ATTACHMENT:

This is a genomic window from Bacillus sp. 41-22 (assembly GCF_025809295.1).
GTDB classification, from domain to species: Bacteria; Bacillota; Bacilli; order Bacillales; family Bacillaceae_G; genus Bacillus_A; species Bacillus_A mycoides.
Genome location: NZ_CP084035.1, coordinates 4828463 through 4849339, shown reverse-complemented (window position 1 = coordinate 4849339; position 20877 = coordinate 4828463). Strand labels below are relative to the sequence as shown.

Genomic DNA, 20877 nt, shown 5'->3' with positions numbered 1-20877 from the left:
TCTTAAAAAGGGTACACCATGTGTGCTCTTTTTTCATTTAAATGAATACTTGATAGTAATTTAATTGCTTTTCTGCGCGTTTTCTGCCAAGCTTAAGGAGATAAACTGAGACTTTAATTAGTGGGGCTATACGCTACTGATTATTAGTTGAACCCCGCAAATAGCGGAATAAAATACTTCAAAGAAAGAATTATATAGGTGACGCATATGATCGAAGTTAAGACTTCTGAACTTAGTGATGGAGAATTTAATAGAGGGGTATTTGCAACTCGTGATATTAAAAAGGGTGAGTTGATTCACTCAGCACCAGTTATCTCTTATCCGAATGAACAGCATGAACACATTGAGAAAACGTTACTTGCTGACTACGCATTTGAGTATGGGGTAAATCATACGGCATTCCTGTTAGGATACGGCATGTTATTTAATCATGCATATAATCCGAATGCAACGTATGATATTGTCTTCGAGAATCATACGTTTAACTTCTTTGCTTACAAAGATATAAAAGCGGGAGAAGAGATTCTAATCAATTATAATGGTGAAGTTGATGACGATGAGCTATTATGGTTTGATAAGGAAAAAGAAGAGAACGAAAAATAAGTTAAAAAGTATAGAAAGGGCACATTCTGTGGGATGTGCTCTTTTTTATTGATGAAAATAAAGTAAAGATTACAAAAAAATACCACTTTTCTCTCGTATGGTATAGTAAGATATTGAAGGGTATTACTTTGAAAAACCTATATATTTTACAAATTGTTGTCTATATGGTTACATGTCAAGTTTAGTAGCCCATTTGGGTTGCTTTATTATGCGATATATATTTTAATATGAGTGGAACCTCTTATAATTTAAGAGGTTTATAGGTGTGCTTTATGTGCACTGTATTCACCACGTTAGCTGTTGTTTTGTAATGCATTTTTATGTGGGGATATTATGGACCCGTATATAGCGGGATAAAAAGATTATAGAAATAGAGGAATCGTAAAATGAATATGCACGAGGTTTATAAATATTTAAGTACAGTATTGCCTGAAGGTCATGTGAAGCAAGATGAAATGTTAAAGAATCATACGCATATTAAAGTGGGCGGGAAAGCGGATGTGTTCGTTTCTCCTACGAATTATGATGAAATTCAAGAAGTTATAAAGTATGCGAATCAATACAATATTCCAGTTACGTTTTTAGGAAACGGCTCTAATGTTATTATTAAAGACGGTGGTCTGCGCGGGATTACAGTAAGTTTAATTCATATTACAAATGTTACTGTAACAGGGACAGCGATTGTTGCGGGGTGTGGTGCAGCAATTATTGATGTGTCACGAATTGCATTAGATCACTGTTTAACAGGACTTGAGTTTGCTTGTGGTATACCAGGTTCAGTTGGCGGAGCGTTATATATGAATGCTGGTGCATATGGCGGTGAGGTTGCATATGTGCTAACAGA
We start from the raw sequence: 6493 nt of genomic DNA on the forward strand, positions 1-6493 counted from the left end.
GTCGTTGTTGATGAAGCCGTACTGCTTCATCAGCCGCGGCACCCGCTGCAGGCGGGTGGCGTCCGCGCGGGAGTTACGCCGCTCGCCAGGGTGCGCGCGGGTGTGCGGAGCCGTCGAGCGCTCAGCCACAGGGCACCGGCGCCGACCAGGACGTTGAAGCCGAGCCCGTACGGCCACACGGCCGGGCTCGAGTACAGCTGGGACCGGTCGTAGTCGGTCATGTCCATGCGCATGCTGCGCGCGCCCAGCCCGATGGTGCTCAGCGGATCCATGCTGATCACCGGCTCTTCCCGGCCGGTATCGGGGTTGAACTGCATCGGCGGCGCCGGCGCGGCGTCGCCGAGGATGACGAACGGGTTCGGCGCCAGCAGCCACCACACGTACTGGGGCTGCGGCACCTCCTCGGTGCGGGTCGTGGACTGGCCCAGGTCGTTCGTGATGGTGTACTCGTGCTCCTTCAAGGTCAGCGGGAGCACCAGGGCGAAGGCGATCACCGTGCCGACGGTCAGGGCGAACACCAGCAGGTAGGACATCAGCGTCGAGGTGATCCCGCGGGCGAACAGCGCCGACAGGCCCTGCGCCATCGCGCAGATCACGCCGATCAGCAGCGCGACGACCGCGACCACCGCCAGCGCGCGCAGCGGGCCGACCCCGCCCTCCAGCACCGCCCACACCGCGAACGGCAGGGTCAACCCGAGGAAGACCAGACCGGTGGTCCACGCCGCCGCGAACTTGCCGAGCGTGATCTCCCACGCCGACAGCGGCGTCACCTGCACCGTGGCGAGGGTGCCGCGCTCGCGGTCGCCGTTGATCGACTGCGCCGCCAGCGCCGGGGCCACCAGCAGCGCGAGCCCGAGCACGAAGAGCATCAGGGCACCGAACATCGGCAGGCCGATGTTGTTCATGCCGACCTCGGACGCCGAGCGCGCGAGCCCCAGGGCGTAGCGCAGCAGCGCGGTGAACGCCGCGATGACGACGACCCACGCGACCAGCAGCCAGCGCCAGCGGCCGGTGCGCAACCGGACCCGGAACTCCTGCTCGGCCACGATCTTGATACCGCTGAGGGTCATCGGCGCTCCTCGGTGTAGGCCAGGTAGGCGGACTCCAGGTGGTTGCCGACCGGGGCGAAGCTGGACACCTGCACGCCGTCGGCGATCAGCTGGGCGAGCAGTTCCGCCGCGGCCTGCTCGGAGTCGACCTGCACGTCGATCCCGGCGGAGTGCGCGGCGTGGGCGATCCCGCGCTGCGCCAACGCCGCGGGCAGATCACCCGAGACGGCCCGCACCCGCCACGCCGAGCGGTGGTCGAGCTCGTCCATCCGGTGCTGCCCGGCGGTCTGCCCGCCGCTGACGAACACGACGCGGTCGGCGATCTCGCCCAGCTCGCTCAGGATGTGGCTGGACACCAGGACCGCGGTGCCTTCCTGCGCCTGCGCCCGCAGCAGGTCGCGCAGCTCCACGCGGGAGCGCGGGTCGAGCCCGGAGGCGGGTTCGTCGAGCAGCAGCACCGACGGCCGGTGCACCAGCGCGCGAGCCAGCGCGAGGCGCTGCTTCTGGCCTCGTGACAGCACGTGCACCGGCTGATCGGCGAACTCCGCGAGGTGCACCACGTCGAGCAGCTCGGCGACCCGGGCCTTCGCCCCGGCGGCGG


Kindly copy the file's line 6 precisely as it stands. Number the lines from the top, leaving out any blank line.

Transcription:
We start from the raw sequence: 6493 nt of genomic DNA on the forward strand, positions 1-6493 counted from the left end.